To read the complete article by Kate Bachelder (from October 2014)
1. Spending more money improves education. The U.S. spent $12,608 per student in 2010—more than double the figure, in inflation-adjusted dollars, spent in 1970—and spending on public elementary and secondary schools has surpassed $600 billion.
2. Government spending stimulates the economy. Case in point is the $830 billion 2009 stimulus bill, touted by the Obama administration as necessary for keeping unemployment below 8%. Result: four years of average unemployment above 8%. . . .
3. Republican candidates always have a big spending advantage over Democrats. Yet the Democratic Senatorial Campaign Committee raked in $127 million this cycle, about $30 million more than the National Republican Senatorial Committee, and Democrats have aired more TV ads than Republicans in several battleground states, according to analysis by the Center for Public Integrity. . . .
4. Raising the minimum wage helps the poor. . . .Nearly 30% of the benefits would go to families three times above the poverty line or higher, in part because half of America’s poor families have no wage earners. Minimum-wage increases help some poor families—at the expense of other poor families (who won’t be able to find jobs at those salaries).
5. Global warming is causing increasingly violent weather. Tell that to Floridians, who are enjoying the ninth consecutive season without a hurricane landfall. . . .
6. Genetically modified food is dangerous. Farmers have been breeding crop seeds for 10,000 years, but the agricultural innovation known as genetic modification makes liberals shudder. . . .
7. Voter ID laws suppress minority turnout. GAO released an analysis of 10 voter-ID studies: Five showed the laws had no statistically significant effect on turnout, four suggested a decrease in turnout (generally among all ethnic groups, though percentages varied), and one found an increase in turnout with voter ID laws in place. . .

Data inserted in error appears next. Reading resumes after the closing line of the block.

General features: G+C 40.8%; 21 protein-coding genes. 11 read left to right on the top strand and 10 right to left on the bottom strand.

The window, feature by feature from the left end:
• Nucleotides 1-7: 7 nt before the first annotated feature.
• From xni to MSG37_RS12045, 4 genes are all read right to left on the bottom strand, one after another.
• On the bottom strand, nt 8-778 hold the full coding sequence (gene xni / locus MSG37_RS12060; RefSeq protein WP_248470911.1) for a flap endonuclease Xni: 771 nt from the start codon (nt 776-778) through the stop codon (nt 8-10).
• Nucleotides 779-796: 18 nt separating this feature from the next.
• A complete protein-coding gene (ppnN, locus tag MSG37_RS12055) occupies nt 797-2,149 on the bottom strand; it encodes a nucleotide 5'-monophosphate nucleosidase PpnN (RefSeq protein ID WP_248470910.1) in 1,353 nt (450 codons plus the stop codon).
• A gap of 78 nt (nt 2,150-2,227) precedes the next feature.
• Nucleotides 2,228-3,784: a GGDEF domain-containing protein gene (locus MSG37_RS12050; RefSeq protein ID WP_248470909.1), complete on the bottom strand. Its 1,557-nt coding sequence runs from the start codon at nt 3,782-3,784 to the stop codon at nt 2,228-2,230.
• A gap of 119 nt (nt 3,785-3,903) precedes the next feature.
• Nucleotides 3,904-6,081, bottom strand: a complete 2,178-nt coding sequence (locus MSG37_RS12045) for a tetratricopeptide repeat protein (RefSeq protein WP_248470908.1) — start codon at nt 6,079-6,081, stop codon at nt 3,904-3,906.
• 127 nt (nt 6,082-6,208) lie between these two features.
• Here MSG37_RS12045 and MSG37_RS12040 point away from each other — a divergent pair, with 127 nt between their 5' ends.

8. ObamaCare is gaining popularity. . . the law’s approval rating hovers around 40%, and 27% of people told Gallup this month that the law was hurting them, up from 19% in January, while only 16% reported it was helpful . . .
9. The Keystone XL pipeline would increase oil spills. In 2013 pipelines with a diameter larger than 12 inches spilled 910,000 gallons. Railroad tankers spilled 1.5 million gallons. Yet pipelines carry 25 times the oil that tankers do . . .
10. Women are paid 77 cents on the dollar compared with men. The mother of all liberal superstitions, this figure comes from shoddy math that divides the average earnings of all women working full-time by the average earnings of all full-time men, without considering career field, education or personal choices. When those factors are included, the wage gap disappears. A 2009 report commissioned by the Labor Department that analyzed more than 50 papers on the topic found that the so-called pay gap “may be almost entirely” the result of choices both men and women make.